Solid State Relays are normally-open semiconductor equivalents of the electromechanical relay that can be used to control electrical loads without the use of moving parts.
Unlike electro-mechanical relays (EMR) which use coils, magnetic fields, springs and mechanical contacts to operate, the solid state relay, or SSR, has no moving parts but instead uses the electrical and optical properties of solid state semiconductors to perform its input to output isolation and switching functions.
Just like a normal electro-mechanical relay, SSR’s provide complete electrical isolation between their input and output contacts with its output acting like a conventional electrical switch in that it has very high, almost infinite resistance when non-conducting (open), and a very low resistance when conducting (closed). Solid state relays can be designed to switch both AC or DC currents by using an SCR, TRIAC, or switching transistor output instead of the usual mechanical normally-open (NO) contacts.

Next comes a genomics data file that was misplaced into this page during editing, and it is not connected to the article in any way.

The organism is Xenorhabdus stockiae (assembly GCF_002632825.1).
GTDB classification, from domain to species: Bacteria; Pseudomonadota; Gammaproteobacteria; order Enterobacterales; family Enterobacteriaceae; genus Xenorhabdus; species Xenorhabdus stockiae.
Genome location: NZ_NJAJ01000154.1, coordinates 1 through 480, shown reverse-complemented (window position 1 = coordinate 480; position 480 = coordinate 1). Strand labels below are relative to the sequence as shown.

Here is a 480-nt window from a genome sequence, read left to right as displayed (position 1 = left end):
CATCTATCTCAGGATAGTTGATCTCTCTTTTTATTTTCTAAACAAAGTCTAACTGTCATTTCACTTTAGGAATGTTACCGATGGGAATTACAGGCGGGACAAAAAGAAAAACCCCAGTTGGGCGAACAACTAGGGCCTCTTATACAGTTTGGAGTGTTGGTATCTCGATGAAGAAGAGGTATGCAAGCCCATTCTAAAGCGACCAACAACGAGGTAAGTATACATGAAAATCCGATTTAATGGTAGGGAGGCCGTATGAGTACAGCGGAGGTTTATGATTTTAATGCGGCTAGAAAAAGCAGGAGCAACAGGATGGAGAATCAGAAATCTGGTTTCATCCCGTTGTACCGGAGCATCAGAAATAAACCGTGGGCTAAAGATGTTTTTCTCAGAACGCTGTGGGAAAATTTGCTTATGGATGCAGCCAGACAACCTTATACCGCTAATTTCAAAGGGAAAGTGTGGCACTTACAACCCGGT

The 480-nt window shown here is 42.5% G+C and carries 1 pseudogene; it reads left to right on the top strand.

While the solid state relay and electro-mechanical relay are fundamentally similar in that their low voltage input is electrically isolated from the output that switches and controls a load, electro-mechanical relays have a limited contact life cycle, can take up a lot of room and have slower switch speeds, especially large power relays and contactors. Solid state relays have no such limitations.